Keywords

  • biological
  • biomimetic
  • bioinspired materials
  • approaches
  • structures
  • membranes

Published Papers (5 papers)

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Research

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Open AccessArticle Bio-Inspired Aquaporinz Containing Double-Skinned Forward Osmosis Membrane Synthesized through Layer-by-Layer Assembly
Membranes 2015, 5(3), 369-384; https://doi.org/10.3390/membranes5030369
Received: 7 July 2015 / Accepted: 3 August 2015 / Published: 10 August 2015
Cited by 14 | PDF Full-text (2079 KB) | HTML Full-text | XML Full-text
Abstract
We demonstrated a novel AquaporinZ (AqpZ)-incorporated double-skinned forward osmosis (FO) membrane by layer-by-layer (LbL) assembly strategy. Positively charged poly(ethyleneimine) (PEI) and negatively charged poly(sodium 4-styrenesulfonate) (PSS) were alternately deposited on both the top and bottom surfaces of a hydrolyzed polyacrylonitrile (H-PAN) substrate. Subsequently, [...] Read more.
We demonstrated a novel AquaporinZ (AqpZ)-incorporated double-skinned forward osmosis (FO) membrane by layer-by-layer (LbL) assembly strategy. Positively charged poly(ethyleneimine) (PEI) and negatively charged poly(sodium 4-styrenesulfonate) (PSS) were alternately deposited on both the top and bottom surfaces of a hydrolyzed polyacrylonitrile (H-PAN) substrate. Subsequently, an AqpZ-embedded 1,2-dioleloyl-sn-glycero-3-phosphocholine (DOPC)/1,2-dioleoyl-3-trimethylammonium- propane (chloride salt) (DOTAP) supported lipid bilayer (SLB) was formed on PSS-terminated (T-PSS) membrane via vesicle rupture method. The morphology and structure of the biomimetic membranes were characterized by in situ atomic force microscopy (AFM), scanning electron microscope (SEM), Fourier transform infrared spectrometer using the attenuated total reflection technique (ATR-FTIR), and contact angle. Moreover, the FO performance of the resultant membrane was measured by using 2 M MgCl2 solution as draw solution and deionized (DI) water as feed solution, respectively. The membrane with a protein-to-lipid weight ratio (P/L) of 1/50 exhibits 13.2 L/m2h water flux and 3.2 g/m2h reversed flux by using FO mode, as well as 15.6 L/m2h water flux and 3.4 L/m2h reversed flux for PRO mode (the draw solution is placed against the active layer). It was also shown that the SLB layer of the double-skinned FO membrane can increase the surface hydrophilicity and reduce the surface roughness, which leads to an improved anti-fouling performance against humic acid foulant. The current work introduced a new method of fabricating high performance biomimetic FO membrane by combining AqpZ and a double-skinned structure based on LbL assembly. Full article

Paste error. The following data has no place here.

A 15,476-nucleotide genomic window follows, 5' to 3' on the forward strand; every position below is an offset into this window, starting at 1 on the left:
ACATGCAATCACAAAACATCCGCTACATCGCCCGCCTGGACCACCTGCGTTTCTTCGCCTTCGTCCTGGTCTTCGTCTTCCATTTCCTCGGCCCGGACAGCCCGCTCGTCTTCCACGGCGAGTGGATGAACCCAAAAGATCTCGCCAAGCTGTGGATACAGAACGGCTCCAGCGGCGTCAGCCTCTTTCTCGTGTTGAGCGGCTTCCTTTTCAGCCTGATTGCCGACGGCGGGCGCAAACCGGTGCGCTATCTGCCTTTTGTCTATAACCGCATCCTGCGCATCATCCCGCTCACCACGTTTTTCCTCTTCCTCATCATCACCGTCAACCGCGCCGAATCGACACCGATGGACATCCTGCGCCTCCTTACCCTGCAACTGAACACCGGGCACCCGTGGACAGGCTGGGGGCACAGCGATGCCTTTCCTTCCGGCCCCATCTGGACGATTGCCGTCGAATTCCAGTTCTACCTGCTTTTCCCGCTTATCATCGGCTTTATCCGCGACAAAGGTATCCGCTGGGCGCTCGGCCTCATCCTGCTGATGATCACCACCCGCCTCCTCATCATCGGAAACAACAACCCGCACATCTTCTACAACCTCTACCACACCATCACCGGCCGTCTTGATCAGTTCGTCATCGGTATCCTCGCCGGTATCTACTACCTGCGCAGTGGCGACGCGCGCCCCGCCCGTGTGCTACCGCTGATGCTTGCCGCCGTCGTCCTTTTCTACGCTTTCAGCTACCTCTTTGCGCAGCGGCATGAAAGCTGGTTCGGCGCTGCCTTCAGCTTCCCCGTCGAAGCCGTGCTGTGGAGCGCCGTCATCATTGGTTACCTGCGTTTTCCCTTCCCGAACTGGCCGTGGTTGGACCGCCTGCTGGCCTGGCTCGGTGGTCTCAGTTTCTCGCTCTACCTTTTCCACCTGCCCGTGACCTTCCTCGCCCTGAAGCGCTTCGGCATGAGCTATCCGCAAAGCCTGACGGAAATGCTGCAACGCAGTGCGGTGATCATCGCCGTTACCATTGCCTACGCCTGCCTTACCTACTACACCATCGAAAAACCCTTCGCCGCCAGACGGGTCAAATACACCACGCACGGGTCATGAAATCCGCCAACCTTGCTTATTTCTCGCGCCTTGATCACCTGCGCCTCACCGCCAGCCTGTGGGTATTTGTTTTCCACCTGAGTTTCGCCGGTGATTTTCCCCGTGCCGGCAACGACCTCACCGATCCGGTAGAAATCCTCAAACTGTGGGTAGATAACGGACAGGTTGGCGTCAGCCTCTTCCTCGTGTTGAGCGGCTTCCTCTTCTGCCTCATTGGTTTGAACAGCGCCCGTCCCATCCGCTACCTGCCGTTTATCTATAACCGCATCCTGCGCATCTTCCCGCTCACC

(This article belongs to the Special Issue Biomimetic Membranes)
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Review

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Open AccessReview Challenges in Commercializing Biomimetic Membranes
Membranes 2015, 5(4), 685-701; https://doi.org/10.3390/membranes5040685
Received: 24 August 2015 / Accepted: 26 October 2015 / Published: 5 November 2015
Cited by 9 | PDF Full-text (239 KB) | HTML Full-text | XML Full-text
Abstract
The discovery of selective water channel proteins—aquaporins—has prompted growing interest in using these proteins, as the building blocks for designing new types of membranes. However, as with any other new and potentially disruptive technology, barriers for successful market entry exist. One category includes [...] Read more.